R Agrawal, S Chauhan, N Gopal, R Mehrotra
osteoblastoma, spinal, vertebra
R Agrawal, S Chauhan, N Gopal, R Mehrotra. Spinal Osteoblastoma In A Pediatric Patient: Case Report With Review Of Literature. The Internet Journal of Neurosurgery. 2006 Volume 4 Number 1.
We present a pediatric patient with osteoblastoma of D1 vertebra. Neck trauma occurred 11/2 year before the onset of symptoms. Patient presented with Neck-pain for one-year. Cure was provided by complete surgical excision. We highlight the rarity of the site of occurrence of osteoblastoma and the fact that a radical treatment needs to be performed.
Primary bone tumors are uncommon and only about 12% affect the spine.1 Benign osteoblastoma is a rare primary bone neoplasm that accounts for <1% of all primary bone tumors.2 Jaffe and Leichtenstein first gave a review of this tumor in 1956. Young males are commonly involved.1
We report case of a 3-year old boy who presented with pain in the posterior aspect of neck for one year. Initial treatment with analgesics was successful for 3 months, and then pain progressed gradually unresponsive to analgesics. There was no scoliosis or torticollis. Symptoms of cord compression were absent. There is a history of neck trauma due to fall from bed 11/2 year back. Pain and tenderness were present at the same spot where neck got traumatized. Off and on fever was present for 11 months. Routine investigations including hemogram, total and ionized serum calcium and serum alkaline phosphatase were within normal limits. CT scanning of cervicothoracic spine revealed lytic lesion filled with punctate calcifications in left pedicle and adjacent spinous process of D1 vertebra. Soft tissue component causing mild compression over thecal sac posterolaterally on left side was evident. Size of lesion was 1.6 X 1.3 cm (Fig-1).
Laminectomy with removal of adjacent portion of spinous process was done under general anesthesia via posterior approach. Histological analysis revealed well vascularized nidus surrounded by sclerotic bone. The nidus consists of woven bony spicules and differentiated osteoblasts and trabeculae. These spicules were haphazardly arranged and were lined by a single layer of osteoblasts. Multinucleated osteoclastic giant cells were also present. These findings were consistent with osteoblastoma. Pain resolved and patient is symptomless after 5 months of follow up.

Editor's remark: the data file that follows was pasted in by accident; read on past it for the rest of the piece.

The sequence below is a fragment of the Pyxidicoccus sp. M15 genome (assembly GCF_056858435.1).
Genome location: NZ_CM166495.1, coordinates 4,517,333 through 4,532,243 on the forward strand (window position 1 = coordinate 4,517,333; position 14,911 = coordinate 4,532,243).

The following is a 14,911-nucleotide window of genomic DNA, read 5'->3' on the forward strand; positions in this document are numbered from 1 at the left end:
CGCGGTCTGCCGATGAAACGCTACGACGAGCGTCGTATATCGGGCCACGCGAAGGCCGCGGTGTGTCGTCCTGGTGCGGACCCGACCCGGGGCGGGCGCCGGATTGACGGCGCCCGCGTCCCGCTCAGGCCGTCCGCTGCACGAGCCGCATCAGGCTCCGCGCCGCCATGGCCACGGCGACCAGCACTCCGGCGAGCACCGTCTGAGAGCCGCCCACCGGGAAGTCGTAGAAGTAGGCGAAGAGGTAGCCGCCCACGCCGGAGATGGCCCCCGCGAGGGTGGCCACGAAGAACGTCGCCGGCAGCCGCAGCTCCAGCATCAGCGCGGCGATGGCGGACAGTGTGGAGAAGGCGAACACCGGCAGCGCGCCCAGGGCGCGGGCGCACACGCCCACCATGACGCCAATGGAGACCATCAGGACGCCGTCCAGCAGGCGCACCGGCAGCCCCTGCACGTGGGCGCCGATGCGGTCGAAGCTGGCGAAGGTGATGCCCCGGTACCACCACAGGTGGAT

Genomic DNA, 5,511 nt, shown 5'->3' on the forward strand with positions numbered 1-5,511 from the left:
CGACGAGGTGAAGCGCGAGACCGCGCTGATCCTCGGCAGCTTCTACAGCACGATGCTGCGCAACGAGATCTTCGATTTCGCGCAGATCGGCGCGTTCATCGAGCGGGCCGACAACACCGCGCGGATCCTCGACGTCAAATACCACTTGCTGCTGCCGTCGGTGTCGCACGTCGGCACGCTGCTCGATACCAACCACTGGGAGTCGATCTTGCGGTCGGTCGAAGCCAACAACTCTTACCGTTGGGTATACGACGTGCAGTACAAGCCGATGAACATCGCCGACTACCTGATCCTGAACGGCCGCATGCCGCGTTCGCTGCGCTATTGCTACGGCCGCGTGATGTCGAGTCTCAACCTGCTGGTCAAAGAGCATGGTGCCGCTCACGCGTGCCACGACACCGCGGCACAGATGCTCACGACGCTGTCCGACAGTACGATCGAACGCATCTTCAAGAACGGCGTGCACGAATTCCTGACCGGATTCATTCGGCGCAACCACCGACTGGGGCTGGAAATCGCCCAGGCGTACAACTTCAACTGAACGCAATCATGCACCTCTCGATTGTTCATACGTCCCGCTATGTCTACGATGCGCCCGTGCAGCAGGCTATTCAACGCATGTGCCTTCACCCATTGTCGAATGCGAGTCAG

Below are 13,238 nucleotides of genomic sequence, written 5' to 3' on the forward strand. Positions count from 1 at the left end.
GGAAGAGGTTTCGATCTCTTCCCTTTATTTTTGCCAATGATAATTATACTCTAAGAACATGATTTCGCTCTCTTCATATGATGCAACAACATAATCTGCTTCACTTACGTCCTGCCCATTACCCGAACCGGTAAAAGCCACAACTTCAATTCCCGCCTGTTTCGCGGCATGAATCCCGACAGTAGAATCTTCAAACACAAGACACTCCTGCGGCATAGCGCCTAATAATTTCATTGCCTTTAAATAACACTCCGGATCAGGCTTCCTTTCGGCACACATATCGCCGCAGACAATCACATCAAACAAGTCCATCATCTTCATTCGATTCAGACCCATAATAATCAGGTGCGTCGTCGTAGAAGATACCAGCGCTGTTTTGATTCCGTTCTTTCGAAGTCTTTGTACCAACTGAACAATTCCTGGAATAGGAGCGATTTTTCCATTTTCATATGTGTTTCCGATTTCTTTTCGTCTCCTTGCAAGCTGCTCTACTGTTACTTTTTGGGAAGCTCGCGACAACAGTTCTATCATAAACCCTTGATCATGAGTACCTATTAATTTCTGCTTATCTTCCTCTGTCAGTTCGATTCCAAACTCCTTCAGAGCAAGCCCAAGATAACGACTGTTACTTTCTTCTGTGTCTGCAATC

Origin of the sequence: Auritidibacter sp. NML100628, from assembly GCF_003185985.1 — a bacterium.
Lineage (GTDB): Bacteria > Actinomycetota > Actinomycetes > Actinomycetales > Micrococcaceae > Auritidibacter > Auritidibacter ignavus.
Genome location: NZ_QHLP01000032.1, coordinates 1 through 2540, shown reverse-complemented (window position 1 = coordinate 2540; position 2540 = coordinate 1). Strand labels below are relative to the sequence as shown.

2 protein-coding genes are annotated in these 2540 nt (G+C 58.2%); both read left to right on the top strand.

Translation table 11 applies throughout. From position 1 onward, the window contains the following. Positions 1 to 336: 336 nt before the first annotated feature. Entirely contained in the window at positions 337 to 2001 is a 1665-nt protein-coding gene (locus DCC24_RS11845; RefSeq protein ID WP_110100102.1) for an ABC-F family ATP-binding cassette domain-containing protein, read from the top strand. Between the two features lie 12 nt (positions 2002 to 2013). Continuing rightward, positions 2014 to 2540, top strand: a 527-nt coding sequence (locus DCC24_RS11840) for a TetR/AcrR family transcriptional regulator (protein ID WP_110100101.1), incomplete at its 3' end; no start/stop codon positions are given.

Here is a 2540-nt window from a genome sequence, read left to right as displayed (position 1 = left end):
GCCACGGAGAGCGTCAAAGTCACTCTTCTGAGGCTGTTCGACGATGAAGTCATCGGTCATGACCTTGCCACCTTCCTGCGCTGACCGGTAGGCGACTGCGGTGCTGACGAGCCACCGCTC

In 1956, Jaffe and Leichtenstein independently gave a review of a benign tumor of bone, i.e., osteoblastoma. It is a rare tumor mostly seen in children and young adults, with a male-female ratio of 2:1. Mayo clinic reported the largest ever case series on osteoblastoma with 306 cases, spine being the most common site (32%). In spine, posterior elements are involved mostly.2
Pain is the most frequent complaint. Neurologic symptoms are due to extradural cord compression.3 Scoliosis is present in more than half cases of spinal osteoblastoma.2 Scoliosis and neurologic complaints other than pain were absent in our patient. Diagnosis may be difficult unless the significance of the association between the pain and neurological deficit is appreciated.2
Differential diagnoses include osteoid osteoma, osteosarcoma, aneurysmal bone cyst, unicameral bone cyst and giant cell tumor. It is extremely important to distinguish osteosarcoma from osteoblastoma; and this problem is even more highlighted by the statistical evidence that both neoplasms have an almost equal probability of being localized in the spine.4
Patients demonstrate focally increased activity on delayed skeletal scintigrams.5 CT scan is better than MRI and is the imaging method of choice. It is characterized by a well demarcated translucency with a narrow rim and marginal sclerosis.6
Treatment is surgical, either excision in whole if practicable, or thorough piecemeal excision and curettage, with bone grafting of the defect if indicated. Recurrence is due to incomplete removal or histological confusion with low grade osteosarcoma.1, 2 Our patient also showed no recurrence or relapses owing to complete excision and is well after 15-months of follow up.
Association with trauma may be conincidental.
Pediatric patients with neck pain should be followed carefully as it can be due to a well defined bone neoplasm.
Ritesh Agrawal 324/6 Katari Tola Chowk Lucknow – 226003 U.P. India E-mail: firstname.lastname@example.org Tel. (91) 9839934215